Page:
By Gwen Florio
Each time I start writing a new book, I drag out a bunch of old books.
I’ve read them again and again, but – faced with the dreaded blank screen, making one excuse after another to avoid those first keystrokes – they’re the literary equivalent of security blankets. Read us, they whisper, and the words will flow.
Even though I know better. The damn words never flow, and besides, that’s not what those books say. Each tells me, in slightly different ways, to get off my ass and write, with focus, with intention, with professionalism.
I’m talking about books on writing, the ones to which I repeatedly turn both for inspiration and consolation, books that set me straight when my plot starts wandering, and reassure me that first drafts are, indeed, shitty, and that that’s okay.
I’ve got a shelf full, some dating back nearly a quarter-century, when I first got serious about writing; others more recently acquired. Some I’ve dipped into and set aside; others I’ve read once and never again.
I already know both those things. My first drafts practically steam, they’re so shitty. And I’ve learned that if I just put fingers to keyboard, eventually my manuscript will lurch forward, despite my deepest misgivings.
But it’s nice to be reminded; hence, my obsessive return to those books. I’ve got multiple copies of each, stashed in safe places that guarantee I won’t be able to find them when a new manuscript awaits.
There are more, of course, and I take something different from each one. Steven Pressfield’s The War of Art introduced me to the crucial concept of Resistance. Actually, Resistance and I are old friends. But it was nice to put a name to my foot-dragging and insecurity and thousand reasons to avoid writing and, more to the point, avoid writing well. And not just to berate myself for said Resistance, but to declare war on it!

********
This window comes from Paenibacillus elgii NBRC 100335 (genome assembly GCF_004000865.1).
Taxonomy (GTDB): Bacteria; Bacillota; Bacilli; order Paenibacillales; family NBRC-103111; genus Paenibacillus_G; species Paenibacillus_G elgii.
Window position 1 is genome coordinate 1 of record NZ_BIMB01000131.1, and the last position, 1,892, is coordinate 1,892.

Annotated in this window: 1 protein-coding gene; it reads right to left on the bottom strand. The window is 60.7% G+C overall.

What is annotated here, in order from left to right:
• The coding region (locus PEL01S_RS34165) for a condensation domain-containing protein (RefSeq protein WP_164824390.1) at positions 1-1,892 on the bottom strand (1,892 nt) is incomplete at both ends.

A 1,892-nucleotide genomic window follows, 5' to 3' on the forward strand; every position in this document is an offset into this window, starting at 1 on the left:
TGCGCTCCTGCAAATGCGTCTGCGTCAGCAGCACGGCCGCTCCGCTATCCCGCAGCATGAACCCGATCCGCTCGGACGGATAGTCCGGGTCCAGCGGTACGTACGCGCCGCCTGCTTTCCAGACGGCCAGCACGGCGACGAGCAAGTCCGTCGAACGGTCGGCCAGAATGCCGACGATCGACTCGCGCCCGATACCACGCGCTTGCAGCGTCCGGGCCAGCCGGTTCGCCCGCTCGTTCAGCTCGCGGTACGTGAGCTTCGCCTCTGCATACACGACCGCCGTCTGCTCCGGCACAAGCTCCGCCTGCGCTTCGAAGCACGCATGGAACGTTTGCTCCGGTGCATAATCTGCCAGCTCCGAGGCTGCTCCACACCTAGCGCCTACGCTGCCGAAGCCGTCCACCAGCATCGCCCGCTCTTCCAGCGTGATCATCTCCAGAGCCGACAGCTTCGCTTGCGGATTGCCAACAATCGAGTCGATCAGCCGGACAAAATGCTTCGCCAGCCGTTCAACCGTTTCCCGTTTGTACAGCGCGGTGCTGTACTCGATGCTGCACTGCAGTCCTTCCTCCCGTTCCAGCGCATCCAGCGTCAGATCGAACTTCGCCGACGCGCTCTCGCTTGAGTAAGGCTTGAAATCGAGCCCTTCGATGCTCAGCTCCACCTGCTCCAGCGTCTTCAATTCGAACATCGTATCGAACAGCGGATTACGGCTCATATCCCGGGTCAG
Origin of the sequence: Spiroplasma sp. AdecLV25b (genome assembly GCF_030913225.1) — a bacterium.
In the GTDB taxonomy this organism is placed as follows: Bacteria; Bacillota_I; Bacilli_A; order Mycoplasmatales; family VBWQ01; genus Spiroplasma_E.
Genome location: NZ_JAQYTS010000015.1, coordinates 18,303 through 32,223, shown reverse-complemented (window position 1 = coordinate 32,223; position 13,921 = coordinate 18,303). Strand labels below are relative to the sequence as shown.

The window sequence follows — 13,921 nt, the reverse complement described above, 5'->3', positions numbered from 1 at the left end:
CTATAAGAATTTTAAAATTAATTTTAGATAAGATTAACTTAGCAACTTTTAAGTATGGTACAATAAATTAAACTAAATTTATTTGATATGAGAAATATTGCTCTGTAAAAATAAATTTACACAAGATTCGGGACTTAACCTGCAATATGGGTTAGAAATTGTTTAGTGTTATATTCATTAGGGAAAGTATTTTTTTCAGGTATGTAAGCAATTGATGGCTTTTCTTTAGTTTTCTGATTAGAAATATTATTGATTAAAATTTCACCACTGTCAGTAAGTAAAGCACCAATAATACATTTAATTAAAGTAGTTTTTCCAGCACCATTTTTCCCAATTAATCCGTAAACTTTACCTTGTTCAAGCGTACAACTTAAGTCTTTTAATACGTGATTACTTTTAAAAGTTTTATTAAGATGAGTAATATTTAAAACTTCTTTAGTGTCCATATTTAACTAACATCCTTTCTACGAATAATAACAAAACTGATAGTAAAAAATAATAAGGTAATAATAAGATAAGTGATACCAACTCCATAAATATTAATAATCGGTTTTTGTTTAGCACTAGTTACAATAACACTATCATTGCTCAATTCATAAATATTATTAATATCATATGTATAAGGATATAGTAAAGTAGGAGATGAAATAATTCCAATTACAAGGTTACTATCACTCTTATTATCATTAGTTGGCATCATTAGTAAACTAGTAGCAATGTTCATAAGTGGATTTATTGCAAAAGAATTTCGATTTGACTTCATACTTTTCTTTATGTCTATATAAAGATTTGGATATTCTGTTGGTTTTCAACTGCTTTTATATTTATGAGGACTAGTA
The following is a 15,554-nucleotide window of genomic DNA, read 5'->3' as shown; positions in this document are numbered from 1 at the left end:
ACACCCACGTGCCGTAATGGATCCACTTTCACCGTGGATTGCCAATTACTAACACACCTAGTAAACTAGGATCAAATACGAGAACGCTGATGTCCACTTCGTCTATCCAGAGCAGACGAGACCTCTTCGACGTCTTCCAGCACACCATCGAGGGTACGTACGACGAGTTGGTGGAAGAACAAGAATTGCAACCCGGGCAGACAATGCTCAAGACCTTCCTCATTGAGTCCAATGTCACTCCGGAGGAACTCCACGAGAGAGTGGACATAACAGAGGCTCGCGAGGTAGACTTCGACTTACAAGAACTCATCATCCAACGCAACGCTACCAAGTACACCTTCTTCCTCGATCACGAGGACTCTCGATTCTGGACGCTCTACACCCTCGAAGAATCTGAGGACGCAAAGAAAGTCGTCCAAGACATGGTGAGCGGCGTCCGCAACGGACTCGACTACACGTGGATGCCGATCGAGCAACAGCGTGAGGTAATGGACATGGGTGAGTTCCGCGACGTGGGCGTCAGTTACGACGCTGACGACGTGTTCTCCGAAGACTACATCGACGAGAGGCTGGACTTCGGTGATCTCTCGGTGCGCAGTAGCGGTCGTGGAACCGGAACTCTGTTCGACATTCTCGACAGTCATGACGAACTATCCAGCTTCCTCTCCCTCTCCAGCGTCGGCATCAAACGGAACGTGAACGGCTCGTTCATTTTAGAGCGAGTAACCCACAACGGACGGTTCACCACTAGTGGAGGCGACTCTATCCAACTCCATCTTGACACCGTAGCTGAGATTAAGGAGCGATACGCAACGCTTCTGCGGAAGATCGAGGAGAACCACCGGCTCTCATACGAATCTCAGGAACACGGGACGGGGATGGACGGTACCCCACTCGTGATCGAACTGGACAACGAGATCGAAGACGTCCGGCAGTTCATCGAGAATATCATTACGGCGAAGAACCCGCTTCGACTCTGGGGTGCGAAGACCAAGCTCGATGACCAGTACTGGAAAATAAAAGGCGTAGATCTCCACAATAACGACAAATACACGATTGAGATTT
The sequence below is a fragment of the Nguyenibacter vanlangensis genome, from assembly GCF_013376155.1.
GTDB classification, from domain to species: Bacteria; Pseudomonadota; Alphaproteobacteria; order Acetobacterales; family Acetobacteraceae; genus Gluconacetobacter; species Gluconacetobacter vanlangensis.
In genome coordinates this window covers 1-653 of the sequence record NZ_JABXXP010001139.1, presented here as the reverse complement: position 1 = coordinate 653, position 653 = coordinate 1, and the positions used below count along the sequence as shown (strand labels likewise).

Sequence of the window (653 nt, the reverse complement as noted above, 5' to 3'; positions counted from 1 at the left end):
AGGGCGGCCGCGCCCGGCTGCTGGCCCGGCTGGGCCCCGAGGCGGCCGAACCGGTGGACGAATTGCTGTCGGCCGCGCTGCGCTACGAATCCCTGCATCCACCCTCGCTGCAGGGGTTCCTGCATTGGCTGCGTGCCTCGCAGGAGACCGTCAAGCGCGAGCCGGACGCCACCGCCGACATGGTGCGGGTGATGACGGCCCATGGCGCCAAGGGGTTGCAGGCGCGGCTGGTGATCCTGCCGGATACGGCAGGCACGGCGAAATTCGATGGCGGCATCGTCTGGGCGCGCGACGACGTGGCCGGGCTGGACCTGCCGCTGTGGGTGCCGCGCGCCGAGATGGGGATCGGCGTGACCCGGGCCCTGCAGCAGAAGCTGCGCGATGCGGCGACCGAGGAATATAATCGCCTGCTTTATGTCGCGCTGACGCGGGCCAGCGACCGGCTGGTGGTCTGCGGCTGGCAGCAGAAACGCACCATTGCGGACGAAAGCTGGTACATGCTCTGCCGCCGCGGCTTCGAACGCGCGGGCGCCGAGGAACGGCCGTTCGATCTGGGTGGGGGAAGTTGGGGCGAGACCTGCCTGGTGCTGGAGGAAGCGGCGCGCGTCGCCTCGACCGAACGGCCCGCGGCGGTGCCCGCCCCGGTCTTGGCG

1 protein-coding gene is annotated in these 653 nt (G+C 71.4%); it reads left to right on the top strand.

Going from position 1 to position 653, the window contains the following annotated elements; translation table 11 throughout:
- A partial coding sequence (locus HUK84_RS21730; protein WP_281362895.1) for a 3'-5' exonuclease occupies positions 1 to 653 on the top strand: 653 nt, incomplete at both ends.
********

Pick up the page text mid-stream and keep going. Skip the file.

Syd Field’s Screenplay: The Foundations of Screenwriting, clearly isn’t named at novelists, but it has a lot to say about propelling a story forward. Similarly, on the over-the-top enthusiastic advice of friends, I recently picked up Story Genius by Lisa Cron.
Cron was a tough sell, mainly because in her first chapter she takes aim at my cherished traditions, the myths – myths, she calls them! – of pantsing and shitty first drafts. After my ego recovered, her book made great good sense. Cron basically bludgeons her readers with the obvious: No matter how supple the writing, no one will read your book if you don’t give them a good story.
Likewise, if you spin a great story, they won’t give a hoot about even truly terrible writing. As painful proof, Cron cites 50 Shades of Grey (“There’s no way to pretty up the fact that Anastasia Steele, the spunky heroine, says ‘Holy crap’ forty times,” p. 21), with its more than 100 million copies in print.
Cron walks a reader/writer through the process of getting to a good story and bypassing the craptastic first draft. I don’t know. I kind of like my wandering approach, which leads me down to dead ends, sure, but during which I also stumble across some terrific discoveries that rocket my plot forward. That said, the longer I do this, the more planning I do going in. You know – the whole professionalism thing.
Which, in the end, is probably why I turn to the writing guides, each by someone who cared deeply enough about writing to help other people do it right. They remind me that this is a serious business, not to be diminished by shilly-shallying.
Finally, a daily bit of inspiration came from a note that Octavia Butler wrote to herself. It’s taped up beside my writing chair.
“I will be a bestselling author…” it begins. “This will be my life … I will find the way to do this. So be it! See to it!”
Well? I imagine her saying. What are you waiting for? Then I get to work.
Gwen Florio is a veteran journalist whose Reservations, the fourth novel in her Lola Wicks series – called “gutsy” by the New York Times – will be released in March.
To learn more about Reservations, click on the cover below: